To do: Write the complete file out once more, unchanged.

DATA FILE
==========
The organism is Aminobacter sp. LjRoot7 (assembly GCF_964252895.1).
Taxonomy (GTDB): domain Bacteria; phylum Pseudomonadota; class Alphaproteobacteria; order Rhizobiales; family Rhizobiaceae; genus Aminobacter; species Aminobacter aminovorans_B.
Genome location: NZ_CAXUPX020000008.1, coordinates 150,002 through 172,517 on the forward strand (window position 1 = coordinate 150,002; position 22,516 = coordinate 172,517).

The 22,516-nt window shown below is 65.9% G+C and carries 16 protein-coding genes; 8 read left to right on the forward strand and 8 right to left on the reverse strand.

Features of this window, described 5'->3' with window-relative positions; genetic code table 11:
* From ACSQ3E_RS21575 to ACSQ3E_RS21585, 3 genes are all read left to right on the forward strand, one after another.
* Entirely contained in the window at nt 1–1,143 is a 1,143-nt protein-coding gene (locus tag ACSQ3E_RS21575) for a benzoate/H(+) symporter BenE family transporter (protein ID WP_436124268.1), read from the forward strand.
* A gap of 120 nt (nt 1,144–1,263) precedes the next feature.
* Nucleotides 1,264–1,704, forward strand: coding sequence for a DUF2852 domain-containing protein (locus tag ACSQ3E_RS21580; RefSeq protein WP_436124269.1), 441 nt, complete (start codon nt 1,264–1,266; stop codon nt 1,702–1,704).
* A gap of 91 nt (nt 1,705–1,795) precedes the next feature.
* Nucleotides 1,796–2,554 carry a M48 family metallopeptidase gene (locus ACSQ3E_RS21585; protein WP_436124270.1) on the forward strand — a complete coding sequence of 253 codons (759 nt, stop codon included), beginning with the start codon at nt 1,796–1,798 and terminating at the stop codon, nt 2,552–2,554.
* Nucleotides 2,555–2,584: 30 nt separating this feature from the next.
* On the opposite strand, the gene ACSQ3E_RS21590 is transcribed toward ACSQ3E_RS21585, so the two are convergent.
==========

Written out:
The organism is Aminobacter sp. LjRoot7 (assembly GCF_964252895.1).
Taxonomy (GTDB): domain Bacteria; phylum Pseudomonadota; class Alphaproteobacteria; order Rhizobiales; family Rhizobiaceae; genus Aminobacter; species Aminobacter aminovorans_B.
Genome location: NZ_CAXUPX020000008.1, coordinates 150,002 through 172,517 on the forward strand (window position 1 = coordinate 150,002; position 22,516 = coordinate 172,517).

The 22,516-nt window shown below is 65.9% G+C and carries 16 protein-coding genes; 8 read left to right on the forward strand and 8 right to left on the reverse strand.

Features of this window, described 5'->3' with window-relative positions; genetic code table 11:
* From ACSQ3E_RS21575 to ACSQ3E_RS21585, 3 genes are all read left to right on the forward strand, one after another.
* Entirely contained in the window at nt 1–1,143 is a 1,143-nt protein-coding gene (locus tag ACSQ3E_RS21575) for a benzoate/H(+) symporter BenE family transporter (protein ID WP_436124268.1), read from the forward strand.
* A gap of 120 nt (nt 1,144–1,263) precedes the next feature.
* Nucleotides 1,264–1,704, forward strand: coding sequence for a DUF2852 domain-containing protein (locus tag ACSQ3E_RS21580; RefSeq protein WP_436124269.1), 441 nt, complete (start codon nt 1,264–1,266; stop codon nt 1,702–1,704).
* A gap of 91 nt (nt 1,705–1,795) precedes the next feature.
* Nucleotides 1,796–2,554 carry a M48 family metallopeptidase gene (locus ACSQ3E_RS21585; protein WP_436124270.1) on the forward strand — a complete coding sequence of 253 codons (759 nt, stop codon included), beginning with the start codon at nt 1,796–1,798 and terminating at the stop codon, nt 2,552–2,554.
* Nucleotides 2,555–2,584: 30 nt separating this feature from the next.
* On the opposite strand, the gene ACSQ3E_RS21590 is transcribed toward ACSQ3E_RS21585, so the two are convergent.